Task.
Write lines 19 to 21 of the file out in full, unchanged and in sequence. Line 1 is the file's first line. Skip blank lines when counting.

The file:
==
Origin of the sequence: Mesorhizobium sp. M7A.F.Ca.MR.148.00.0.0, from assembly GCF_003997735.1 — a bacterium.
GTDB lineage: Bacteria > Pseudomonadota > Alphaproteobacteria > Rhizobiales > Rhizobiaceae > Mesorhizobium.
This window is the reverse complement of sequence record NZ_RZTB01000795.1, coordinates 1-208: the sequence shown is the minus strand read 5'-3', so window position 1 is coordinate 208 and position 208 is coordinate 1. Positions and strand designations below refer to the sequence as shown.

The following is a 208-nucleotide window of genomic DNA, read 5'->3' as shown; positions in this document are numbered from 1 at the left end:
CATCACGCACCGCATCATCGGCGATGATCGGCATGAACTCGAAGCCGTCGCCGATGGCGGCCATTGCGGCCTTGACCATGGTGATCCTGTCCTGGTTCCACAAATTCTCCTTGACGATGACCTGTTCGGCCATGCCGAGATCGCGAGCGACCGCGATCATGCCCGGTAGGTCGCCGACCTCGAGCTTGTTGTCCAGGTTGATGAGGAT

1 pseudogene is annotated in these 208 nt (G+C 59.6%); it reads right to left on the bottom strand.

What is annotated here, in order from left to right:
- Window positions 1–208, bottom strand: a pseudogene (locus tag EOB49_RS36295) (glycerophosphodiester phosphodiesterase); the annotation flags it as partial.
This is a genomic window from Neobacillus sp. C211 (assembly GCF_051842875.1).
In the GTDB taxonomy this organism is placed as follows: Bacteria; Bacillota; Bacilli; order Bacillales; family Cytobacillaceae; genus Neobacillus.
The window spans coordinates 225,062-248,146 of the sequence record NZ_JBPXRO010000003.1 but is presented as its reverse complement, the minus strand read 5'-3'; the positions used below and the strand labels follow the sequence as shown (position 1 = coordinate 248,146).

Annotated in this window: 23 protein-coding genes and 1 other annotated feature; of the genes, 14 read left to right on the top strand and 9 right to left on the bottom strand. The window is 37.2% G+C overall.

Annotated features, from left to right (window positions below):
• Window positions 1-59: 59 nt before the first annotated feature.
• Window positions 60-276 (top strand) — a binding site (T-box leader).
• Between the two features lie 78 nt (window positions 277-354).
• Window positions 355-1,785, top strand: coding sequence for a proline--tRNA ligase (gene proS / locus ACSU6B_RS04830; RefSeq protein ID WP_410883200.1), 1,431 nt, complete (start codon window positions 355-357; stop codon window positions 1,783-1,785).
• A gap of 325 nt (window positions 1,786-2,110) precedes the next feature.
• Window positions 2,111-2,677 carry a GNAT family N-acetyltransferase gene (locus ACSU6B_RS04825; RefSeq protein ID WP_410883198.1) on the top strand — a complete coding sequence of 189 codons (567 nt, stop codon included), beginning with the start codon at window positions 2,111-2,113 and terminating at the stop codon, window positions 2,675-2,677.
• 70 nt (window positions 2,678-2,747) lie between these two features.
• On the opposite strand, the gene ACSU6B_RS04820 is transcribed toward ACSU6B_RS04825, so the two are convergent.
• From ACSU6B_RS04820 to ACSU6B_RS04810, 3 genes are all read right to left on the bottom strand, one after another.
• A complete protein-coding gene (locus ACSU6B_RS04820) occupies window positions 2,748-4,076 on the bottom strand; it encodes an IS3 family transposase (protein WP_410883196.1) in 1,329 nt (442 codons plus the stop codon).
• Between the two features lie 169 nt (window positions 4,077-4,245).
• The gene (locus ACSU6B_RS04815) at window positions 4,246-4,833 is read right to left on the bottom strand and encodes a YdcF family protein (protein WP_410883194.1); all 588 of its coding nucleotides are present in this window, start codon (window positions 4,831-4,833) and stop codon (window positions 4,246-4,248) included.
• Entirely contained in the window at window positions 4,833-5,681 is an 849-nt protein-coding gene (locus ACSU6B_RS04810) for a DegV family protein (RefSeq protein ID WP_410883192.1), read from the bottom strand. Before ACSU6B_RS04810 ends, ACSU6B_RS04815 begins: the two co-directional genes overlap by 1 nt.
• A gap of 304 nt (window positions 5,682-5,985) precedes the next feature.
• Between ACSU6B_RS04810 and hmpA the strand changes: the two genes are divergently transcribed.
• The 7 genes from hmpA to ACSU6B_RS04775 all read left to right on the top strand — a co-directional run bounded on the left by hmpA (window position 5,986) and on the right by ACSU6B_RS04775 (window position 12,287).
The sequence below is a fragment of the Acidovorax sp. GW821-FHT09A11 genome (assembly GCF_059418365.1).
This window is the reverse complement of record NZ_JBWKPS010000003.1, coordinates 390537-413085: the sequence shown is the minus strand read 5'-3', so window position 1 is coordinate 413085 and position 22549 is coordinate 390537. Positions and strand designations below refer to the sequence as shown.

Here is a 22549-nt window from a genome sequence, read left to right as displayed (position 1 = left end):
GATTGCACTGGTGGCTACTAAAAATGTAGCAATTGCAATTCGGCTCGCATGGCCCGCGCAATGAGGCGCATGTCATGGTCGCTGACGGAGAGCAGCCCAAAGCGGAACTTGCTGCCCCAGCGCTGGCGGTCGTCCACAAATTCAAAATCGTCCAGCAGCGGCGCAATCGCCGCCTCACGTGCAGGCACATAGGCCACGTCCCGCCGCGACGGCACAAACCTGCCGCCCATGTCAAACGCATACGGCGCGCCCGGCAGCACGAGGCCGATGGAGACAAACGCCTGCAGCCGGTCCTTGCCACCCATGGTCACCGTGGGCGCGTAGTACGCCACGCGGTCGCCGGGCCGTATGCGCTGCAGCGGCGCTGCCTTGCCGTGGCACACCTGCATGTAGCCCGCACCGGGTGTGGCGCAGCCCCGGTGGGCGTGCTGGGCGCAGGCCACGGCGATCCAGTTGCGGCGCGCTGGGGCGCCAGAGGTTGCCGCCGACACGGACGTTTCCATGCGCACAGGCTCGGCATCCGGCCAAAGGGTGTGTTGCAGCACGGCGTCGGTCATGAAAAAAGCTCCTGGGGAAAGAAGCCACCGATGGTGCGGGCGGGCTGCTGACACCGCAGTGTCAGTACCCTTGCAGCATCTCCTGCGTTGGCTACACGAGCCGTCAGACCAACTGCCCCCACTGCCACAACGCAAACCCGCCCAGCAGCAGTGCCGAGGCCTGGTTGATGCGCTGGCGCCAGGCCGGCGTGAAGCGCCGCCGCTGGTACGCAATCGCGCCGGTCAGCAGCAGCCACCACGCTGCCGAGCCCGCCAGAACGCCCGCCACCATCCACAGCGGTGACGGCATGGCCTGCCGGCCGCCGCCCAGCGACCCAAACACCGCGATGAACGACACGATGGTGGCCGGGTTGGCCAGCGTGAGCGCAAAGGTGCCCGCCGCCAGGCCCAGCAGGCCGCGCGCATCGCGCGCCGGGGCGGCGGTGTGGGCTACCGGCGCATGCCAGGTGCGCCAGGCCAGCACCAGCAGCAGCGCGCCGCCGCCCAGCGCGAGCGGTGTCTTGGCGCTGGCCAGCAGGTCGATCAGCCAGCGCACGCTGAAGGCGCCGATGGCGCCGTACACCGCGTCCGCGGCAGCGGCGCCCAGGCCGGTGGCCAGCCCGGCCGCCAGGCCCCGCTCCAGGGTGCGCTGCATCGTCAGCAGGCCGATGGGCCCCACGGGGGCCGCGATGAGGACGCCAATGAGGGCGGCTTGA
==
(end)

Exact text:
• Window positions 2,111-2,677 carry a GNAT family N-acetyltransferase gene (locus ACSU6B_RS04825; RefSeq protein ID WP_410883198.1) on the top strand — a complete coding sequence of 189 codons (567 nt, stop codon included), beginning with the start codon at window positions 2,111-2,113 and terminating at the stop codon, window positions 2,675-2,677.
• 70 nt (window positions 2,678-2,747) lie between these two features.
• On the opposite strand, the gene ACSU6B_RS04820 is transcribed toward ACSU6B_RS04825, so the two are convergent.